Re-carbonating a growler

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Re-carbonating a growler

Postby garyflintstone » Wed Oct 25, 2006 5:25 pm

I just got my co2 tank and first keg. I was wondering, is there any way to carbonate a growler that I could not finish the first day. I was thinking I saw some kind of carbonation cap that screws on plastic bottles. Could you put the left over beer in a plastic bottle and shoot it with some co2. Has anyone perfected this. I seem to end up with partial growlers a lot. (Not for lack of effort.)
Thanks,
GB
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Keg1 - Schwarzbier
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Postby Triple Freak » Wed Oct 25, 2006 5:53 pm

You can buy a carbonator cap for use on 2 liter bottles. You can't carb a glass growler, unless you like shrapnel wounds.
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Postby Dude » Wed Oct 25, 2006 6:13 pm

You don't need to recarbonate the growler. I have enjoyed many a growler over a week. Then again, I only opened the growler to pour the four or five beers. I routinely head to a local brewpub in my area and have three or four growlers filled up. Some of those growlers I have let sit in my fridge for a week without opening them. The others, I have enjoyed over the course of a week.

Relax, enjoy the beverage.
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On Draft: Flaming Red Double IPA
On Draft: Vienna Style Lager
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Postby jfenton » Wed Oct 25, 2006 8:20 pm

I actually just finished a growler tap that can handle 20 PSI overnight. I'm working on getting directions up on my website, but here is the link to what I have done right now.

http://jfenton78.googlepages.com/

The only growlers that can take pressure are the 2L german swing top growlers, they can take about 58 PSI. The "growlers" most people get a brew pubs are actually half-gallon jugs. Jugs can NOT handle carbonation or pressurization. I will be getting more directions up soon on my site but here is a pic.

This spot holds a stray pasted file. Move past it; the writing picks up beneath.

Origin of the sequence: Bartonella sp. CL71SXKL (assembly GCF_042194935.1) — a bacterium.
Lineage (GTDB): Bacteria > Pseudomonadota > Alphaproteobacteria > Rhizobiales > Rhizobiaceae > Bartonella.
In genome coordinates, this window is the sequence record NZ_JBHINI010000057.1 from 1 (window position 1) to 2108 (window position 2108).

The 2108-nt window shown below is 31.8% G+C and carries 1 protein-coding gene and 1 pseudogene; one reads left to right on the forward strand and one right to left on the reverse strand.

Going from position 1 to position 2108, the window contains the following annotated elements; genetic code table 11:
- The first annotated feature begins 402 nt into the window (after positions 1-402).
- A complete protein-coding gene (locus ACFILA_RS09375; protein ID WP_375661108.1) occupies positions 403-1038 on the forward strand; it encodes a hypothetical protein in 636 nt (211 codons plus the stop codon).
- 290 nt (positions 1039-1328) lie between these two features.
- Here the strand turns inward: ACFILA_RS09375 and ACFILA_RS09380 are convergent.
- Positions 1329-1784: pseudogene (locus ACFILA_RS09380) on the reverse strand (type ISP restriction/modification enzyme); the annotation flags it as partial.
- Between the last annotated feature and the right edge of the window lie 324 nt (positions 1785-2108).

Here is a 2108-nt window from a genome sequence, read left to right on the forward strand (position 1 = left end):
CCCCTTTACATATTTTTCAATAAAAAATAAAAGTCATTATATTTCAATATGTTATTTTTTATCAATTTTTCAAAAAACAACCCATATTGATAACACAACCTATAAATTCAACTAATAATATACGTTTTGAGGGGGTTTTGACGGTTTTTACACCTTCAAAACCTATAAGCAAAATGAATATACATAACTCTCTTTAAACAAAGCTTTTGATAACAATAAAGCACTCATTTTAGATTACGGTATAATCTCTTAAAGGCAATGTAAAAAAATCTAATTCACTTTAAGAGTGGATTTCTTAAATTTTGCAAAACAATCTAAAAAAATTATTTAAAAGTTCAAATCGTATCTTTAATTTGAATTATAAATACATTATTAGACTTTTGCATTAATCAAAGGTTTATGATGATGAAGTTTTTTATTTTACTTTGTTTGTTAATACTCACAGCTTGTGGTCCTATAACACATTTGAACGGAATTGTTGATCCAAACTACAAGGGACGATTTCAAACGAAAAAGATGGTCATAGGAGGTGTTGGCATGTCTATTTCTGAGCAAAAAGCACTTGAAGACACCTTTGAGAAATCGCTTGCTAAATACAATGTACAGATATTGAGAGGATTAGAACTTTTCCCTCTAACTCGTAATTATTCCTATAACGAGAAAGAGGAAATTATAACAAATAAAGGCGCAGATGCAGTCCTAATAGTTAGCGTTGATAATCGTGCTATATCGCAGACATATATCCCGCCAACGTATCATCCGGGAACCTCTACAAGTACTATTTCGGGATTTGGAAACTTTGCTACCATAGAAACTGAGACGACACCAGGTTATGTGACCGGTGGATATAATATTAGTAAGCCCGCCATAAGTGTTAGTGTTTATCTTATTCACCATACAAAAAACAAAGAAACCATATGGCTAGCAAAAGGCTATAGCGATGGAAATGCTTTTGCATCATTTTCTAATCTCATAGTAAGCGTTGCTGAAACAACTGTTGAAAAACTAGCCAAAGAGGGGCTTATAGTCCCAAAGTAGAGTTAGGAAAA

Image
Sorry pic is so large, don't know how to resize.
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Postby johnplctech » Thu Oct 26, 2006 5:22 am

Does the carbonation magicly stay in the beer when stored in a growler?

John
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Postby jfenton » Thu Oct 26, 2006 7:06 am

If you are refering to my growler tap, then the short answer is yes. The reason beer goes flat is because the CO2 gas in the beer has to equilibriate with the surrounding atmosphere, whether in a closed or open system. In the case of a growler tap or a kegging system with no external pressure, ie no CO2 applied, the dissolved CO2 is the beer equilibrates with the keg or growler headspace till the pressure in the beer and the headspace are equal. Over time this leads to flat beer, because each time you open it, the CO2 in the headspace equilibrates with atmosphere. This process will repeat till the beer is "flat".

Now this all changes when you apply external pressure, like in a kegging system. By keeping pressure on the keg or growler, the CO2 in beer is on the other side of the equation. The headspace is now at a higher or equal pressure to that of the CO2 in beer. This results in either CO2 dissolving into the beer or remaining at a constant volume of CO2.

So by using a growler tap you can apply pressure to keep the beer carbonated similar to a kegging system. When you want to dispense beer you just open the tap and apply a little pressure to get beer to flow. When done drinking for the evening, just apply a little extra pressure and place in the fridge.

But yeah...its all magic. Pay no attention to the man behind the curtain.

Later.
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Postby johnplctech » Thu Oct 26, 2006 8:19 am

No I was talking about a 1/2 gallon growler that is filled with carbed beer. As you say the pressure will become equal after you cap the growler. So the growler will "see" as much pressure as you used to carb it. It was directed to them that say a growler will explode under normal carb pressures...

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Postby jfenton » Thu Oct 26, 2006 10:11 am

Sorry John, I see what your saying now. The half-gallon jugs are fine for the pressure/volume that the beer has and maybe the amount used to carbonate (~10psi), but I would not try to naturally carbonate. The problem with the jugs as I see it are they are not designed to hold pressure, in the sense that its not the jug itself, but the cap. The caps are not designed to hold pressure very well, although some are better than others. Personally I would not try to force or naturally carbonate in a jug due to an exploding cap. I know people have tried to naturally carbonate beer in 1/2 gal. jugs and usually it either is not carbonated or it explodes from what I've read. That is why breweries say to drink the jugs of beer in a couple of days. The caps just don't retain pressure usually. Now as far a force carbonating in a jug, I'm not sure I've ever seen anyone do that.

That is why the 2L german swingtop growlers are nice. They can handle pressure and retain it over a longer period of time. Later
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